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TNTP
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Brooklyn, NY 11201
Main:  (718) 233-2800
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TNTP Re-imagine Teaching

Why Special Education is a Civil Right

An educator discusses why she considers advocating for the rights of students with disabilities a crucial part of her job.

Ashley Cowger

How Six Kids Respond to Bullying

We asked six Philadelphia kids what they do when they see a classmate being bullied. Here's what they had to say.

Editorial Staff

10 Ways to Teach Black History All Year Round

Our favorite tips, lesson plans, and teaching tools for giving students rich exposure to black history throughout the school year—and not just in February.

Editorial Staff

Immigration Resources For Educators

New policies targeting undocumented immigrants affect many of the school communities we work with, so we’ve compiled a set of resources to support educators in keeping kids safe.

Dan Weisberg

Is Malcolm X in Your Classroom?

One of TNTP’s 2016 Bridge Fellows is visiting schools around the country, asking the students themselves what works, and what doesn’t, when it comes to educating kids who are too often labeled as “at risk.”

Editorial Staff

Once Incarcerated, Now Rewriting Their Futures

Bridge Fellow Marvin Pierre just launched Eight Million Stories, an alternative education and workforce development program for formerly incarcerated young men.

Editorial Staff

Giving Native Communities a Seat at the Education Policy Table

We spoke with the head of the National Indian Education Association to discuss how schools can be better supported to engage productively with Native communities.

Leticia de la Vara

3 Ways Teachers Can Support Special Ed Parents, Like Me

This special ed mom sold her home, quit her job, and hired a lawyer—all to get her son the education he deserved. She believes no parent should have to go through what she did, and has advice for teachers who want to help.

Lia Martin

Why Social Justice Should’ve Been at the Heart of My Teaching, But Wasn’t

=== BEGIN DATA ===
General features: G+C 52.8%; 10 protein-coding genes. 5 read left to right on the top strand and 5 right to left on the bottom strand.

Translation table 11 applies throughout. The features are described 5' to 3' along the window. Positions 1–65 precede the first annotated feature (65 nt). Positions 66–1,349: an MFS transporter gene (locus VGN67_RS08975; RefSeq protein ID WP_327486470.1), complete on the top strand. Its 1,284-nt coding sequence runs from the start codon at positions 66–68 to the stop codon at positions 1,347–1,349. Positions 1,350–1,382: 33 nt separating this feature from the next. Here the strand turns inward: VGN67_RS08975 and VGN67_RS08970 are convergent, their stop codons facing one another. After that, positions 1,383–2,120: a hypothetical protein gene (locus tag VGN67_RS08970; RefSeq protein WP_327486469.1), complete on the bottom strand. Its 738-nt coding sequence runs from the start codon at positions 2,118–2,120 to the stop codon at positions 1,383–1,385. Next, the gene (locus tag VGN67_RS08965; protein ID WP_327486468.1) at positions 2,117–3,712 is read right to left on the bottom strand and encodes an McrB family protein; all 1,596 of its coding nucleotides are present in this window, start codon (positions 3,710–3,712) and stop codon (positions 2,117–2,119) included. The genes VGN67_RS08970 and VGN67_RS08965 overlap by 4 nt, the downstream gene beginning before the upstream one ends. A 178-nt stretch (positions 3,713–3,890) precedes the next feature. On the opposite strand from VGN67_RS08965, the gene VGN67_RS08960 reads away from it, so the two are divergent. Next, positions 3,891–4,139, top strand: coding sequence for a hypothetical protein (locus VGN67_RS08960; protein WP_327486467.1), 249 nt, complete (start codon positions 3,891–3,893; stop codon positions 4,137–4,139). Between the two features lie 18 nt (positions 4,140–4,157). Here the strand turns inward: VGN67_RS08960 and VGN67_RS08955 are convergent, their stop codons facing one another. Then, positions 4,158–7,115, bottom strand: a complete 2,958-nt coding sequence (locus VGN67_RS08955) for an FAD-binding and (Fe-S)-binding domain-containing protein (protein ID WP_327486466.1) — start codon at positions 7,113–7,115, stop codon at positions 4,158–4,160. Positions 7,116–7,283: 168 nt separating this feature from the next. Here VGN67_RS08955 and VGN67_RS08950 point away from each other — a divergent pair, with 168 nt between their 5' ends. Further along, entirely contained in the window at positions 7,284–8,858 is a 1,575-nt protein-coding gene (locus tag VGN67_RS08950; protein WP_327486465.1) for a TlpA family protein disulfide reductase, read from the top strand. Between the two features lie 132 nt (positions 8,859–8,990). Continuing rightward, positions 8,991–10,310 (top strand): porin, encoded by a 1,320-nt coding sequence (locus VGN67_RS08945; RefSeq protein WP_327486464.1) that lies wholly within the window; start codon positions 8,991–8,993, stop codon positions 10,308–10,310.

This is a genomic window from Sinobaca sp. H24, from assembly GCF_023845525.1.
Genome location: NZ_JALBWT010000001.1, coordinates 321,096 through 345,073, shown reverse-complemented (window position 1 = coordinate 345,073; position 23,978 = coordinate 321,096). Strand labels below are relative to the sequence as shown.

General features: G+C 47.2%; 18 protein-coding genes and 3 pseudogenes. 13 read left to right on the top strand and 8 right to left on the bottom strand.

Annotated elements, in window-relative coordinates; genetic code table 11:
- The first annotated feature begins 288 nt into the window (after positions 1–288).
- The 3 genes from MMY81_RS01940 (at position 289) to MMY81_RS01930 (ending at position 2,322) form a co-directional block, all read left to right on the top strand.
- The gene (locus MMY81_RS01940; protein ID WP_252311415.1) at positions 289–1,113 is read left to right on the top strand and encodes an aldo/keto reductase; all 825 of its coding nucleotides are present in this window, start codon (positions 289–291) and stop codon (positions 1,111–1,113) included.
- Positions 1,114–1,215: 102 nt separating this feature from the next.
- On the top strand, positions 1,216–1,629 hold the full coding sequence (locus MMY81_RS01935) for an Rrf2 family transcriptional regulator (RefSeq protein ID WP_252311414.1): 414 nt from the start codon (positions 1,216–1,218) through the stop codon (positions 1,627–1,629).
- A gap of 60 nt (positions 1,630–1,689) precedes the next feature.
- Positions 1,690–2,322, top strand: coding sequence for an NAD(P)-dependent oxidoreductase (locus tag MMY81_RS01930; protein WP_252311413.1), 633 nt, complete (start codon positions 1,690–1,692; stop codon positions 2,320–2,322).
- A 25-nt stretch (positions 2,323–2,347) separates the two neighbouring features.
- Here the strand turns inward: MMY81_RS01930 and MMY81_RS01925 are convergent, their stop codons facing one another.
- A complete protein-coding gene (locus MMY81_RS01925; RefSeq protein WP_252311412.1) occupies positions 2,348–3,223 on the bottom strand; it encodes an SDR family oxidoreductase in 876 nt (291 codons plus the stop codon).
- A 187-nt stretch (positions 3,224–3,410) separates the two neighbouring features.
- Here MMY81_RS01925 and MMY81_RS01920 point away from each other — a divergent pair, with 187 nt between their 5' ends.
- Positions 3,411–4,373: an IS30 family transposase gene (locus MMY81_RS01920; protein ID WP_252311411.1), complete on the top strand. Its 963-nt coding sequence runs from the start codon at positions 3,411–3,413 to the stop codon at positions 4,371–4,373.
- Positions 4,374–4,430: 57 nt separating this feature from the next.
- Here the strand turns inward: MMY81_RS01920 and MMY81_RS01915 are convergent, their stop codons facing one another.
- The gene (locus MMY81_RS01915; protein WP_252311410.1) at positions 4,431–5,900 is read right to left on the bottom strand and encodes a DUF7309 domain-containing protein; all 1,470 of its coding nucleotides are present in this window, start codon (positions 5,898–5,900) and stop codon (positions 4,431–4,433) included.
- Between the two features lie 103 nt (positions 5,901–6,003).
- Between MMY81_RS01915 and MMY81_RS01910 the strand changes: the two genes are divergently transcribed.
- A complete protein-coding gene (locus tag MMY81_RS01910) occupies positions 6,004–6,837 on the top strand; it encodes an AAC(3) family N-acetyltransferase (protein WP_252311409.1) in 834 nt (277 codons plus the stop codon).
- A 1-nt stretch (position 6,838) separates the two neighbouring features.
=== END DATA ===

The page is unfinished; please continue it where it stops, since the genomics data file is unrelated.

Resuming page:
Years after leaving the classroom, an educator reflects on the crucial component his teaching lacked: He wasn’t spending enough energy getting to know who his students were.

Steven LaFemina

After the Election, Taking Our Eyes Off the Prize

After a wrenching election season, the reform community is struggling to adjust to a new landscape. However, we must move forward because the needs of teachers, students, and families have not taken a pause.

Dan Weisberg

The Revolutionary Act of Pronunciation

Learning a child’s name enables a teacher to see that individual student, hear their voice, and understand them as a person who deserves the immense power of connecting to their history and identity.

Leticia Hernández-Linares

Raising Parent Voices to Demand a Better Education

As states craft plans to implement ESSA, there is much to learn from the ways organizations like the National Council of La Raza engage families and communities on education.

Leticia de la Vara

Molding Young Kings in Oakland

A unique branch of the Oakland Unified School District focuses on empowering young African American men, steering them away from the criminal justice system, and driving results in the classroom.

Allison Aliaga

His Dream is to “Empower Homies”—Not Demonize Them

2016 Bridge Fellow César A. Cruz envisions an alternative model of education for young people who too often are thought of as less than.

Opening Doors to Science and Technology, on Four Hours of Sleep

Zaitrarrio Collier, a 2016 Bridge Fellow, wants to expand STEM opportunities for young men of color.

Boys of Color Are “Becoming Extinct.” This Bold Thinker Wants to Change That.

As he prepares for his Bridge Fellowship, we sat down with Marvin Pierre to learn more about what drives him to capitalize on the untapped potential of young men of color.

Mapping the School to Prison Pipeline

What changes in our country led to the creation of the school to prison pipeline and the high concentrations of underachieving students in impoverished neighborhoods, towns, and cities that we see today?

Kenya Bradshaw

I Was an Undocumented Student. Now I Teach Them.

As our nation reconciles with immigration reform, a former undocumented student and current teacher reminds us that our action (or inaction) will have dire consequences for hardworking students, teachers, and families.

Ramiro Flores Turrubiates

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